Yes, address reuse is bad for your privacy. It’s the easiest way to lose privacy when transacting with Bitcoin. Until a bitcoin user understands this, their privacy remains out of their control while jeopardizing the privacy of others transacting with them.
A bitcoin address can be likened to a digital “invoice” used to accept payment on the blockchain. It acts as an intended destination for payment on the blockchain. An address is generated from a wallet in the form of a string of 26-35 characters and is shared with the party who intends to pay you in bitcoin. Any funds sent to an address are under the control of its originating bitcoin wallet.
Address reuse is when a user uses one address for more than one transaction. But what makes address reuse so bad for privacy? What risks does it extend to other users transacting with you?
To bring the matter to light it’s useful to understand what happens under the hood when we reuse an address.
Many users are now getting familiar with the fact that bitcoin transactions are stored on a public ledger which acts like an open receipt book containing all inbound and outbound transactions from all addresses. Anyone can view transactions associated with an address even without sophisticated tools, for example here. However, the only information a viewer can get is the bitcoin transacted into and out of an address.
When you pay or receive bitcoin, the address(es) associated with the transaction can be viewed. However, due to the pseudonymous nature of bitcoin addresses, this is not enough information to reveal the real-world identity of a user.
Despite the anonymity offered, bitcoin addresses only act as an alias involved in a transaction on the blockchain. It takes a single transaction to reveal enough information about the identity of the user and every transaction associated with an address opens a door to traceability. With each transaction, more information about the user is revealed and available for possible real-world identification.
Users transacting with addresses belonging to users whose privacy has been compromised risk losing their privacy through association. One address reuse is enough to give away your privacy even years after it’s long-forgotten because the blockchain is immutable. Once on the blockchain, forever on the blockchain.
Address reuse is intentional when a user only uses one address to receive and store unspent coins. Such cases may be due to habit, the need to maintain trust, or availability. An example of such address reuse happens on exchanges and donation addresses. As bitcoin users, we may also intentionally send bitcoin to the same address to others resulting in address reuse. This type of address reuse is the most rampant affecting half of all bitcoin users.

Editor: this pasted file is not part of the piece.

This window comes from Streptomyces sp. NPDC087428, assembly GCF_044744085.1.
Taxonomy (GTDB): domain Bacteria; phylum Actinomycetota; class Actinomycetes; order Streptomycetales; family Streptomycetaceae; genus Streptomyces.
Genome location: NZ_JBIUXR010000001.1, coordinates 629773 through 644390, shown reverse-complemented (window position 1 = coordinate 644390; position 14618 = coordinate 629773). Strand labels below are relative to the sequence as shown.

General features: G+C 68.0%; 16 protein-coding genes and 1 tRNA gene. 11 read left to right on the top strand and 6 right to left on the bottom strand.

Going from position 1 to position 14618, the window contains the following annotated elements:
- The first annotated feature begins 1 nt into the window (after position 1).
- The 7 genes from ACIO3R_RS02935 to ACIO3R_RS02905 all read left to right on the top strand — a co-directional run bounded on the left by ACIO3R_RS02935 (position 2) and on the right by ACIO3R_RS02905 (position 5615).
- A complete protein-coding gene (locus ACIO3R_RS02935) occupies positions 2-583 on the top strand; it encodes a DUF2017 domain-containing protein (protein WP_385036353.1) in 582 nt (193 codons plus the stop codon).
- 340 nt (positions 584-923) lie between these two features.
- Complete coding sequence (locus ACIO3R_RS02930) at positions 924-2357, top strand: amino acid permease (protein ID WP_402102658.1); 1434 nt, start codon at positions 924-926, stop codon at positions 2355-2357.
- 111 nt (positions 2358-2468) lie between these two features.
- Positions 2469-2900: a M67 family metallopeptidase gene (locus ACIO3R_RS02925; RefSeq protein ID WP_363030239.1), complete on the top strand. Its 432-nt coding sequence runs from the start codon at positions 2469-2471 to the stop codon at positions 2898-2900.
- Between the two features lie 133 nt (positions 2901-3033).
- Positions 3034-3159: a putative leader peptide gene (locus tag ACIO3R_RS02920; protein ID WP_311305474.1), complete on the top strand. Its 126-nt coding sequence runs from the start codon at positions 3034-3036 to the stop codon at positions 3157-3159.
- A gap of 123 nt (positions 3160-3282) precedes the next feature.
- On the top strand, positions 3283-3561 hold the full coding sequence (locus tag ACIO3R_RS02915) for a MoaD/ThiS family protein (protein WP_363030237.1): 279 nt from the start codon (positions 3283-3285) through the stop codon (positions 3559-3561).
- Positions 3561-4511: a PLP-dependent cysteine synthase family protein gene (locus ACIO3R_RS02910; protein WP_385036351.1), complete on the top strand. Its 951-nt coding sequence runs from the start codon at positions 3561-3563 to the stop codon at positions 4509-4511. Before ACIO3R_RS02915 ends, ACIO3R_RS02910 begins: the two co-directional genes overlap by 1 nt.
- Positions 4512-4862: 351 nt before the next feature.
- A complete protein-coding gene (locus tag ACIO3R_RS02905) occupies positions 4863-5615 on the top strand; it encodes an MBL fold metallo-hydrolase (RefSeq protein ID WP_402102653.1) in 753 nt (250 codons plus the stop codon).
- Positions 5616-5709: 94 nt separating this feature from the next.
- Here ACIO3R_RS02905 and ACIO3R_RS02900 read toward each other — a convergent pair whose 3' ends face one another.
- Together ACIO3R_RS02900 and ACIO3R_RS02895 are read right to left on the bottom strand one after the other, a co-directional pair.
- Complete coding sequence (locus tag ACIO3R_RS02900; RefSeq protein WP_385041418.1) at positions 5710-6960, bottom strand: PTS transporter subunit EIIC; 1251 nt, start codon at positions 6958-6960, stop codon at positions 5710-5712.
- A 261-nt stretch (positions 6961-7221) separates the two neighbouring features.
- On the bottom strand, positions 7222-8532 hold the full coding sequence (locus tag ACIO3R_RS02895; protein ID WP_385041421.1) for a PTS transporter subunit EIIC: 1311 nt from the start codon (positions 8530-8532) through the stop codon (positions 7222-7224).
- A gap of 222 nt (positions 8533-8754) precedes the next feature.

For some use cases, address reuse may happen when a user owns a single address wallet or paper wallet. Single address wallets are meant to offer convenience and ease to the users by generating a single address that is meant to receive and store their unspent change. In the case where a user prefers privacy, they are better suited to using Deterministic Address Pool Wallets that generate new addresses for new transactions. Paper wallets, on the other hand, may always require the user to be physically present to make a transaction.
Addresses are designed to receive bitcoin and are supposed to be disposable with every use. When the address is reused, the owner’s balance user is open on the ledger. As a business or individual using bitcoin to receive payments, the amount of revenue or balance may always be known if it is tied to one address. Unless your money matters are meant to be public, reusing an address will always make sure your balances are open for everyone to see.
With a discovered identity associated with an address, the user faces the risk of censorship. For example, an address observed donating funds to an activist may be blacklisted from exchanges, and addresses sending funds to the activist may risk being targeted as adversaries in dictatorial states.
Address reuse facilitates surveillance. If you transact with one address, it is easy to generate a relationship graph of who you transact with, where your money goes and who you receive it from. Every single piece of your financial information will be ushering you into the arms of many surveilling organizations that are always analyzing and tracking transactions on the public ledger. Despite the distance between conspiracy and fact about the level of surveillance on bitcoin, it’s important to understand that present technology is potent in allowing full deanonymization of bitcoin transactions. A little more effort is required by a user to be free from such surveillance but changing addresses does enough to keep your transactions hard to trace.
With all the apparent risks that address reuse poses to privacy, transacting with a new address for every transaction is about care, that the amount of privacy you have is transmissible to every user you transact with. It’s not necessary to understand the intricacies of bitcoin to use the technology safely. Picking a good wallet that allows you to generate fresh addresses for every new transaction is good enough. Bitcoin allows us the generation of new addresses whenever we need them. This feature was meant to preserve anonymity. All coins sent to every address generated are always under our control meaning we can transact with as many addresses as we need. The convenience of reusing addresses has the price of privacy.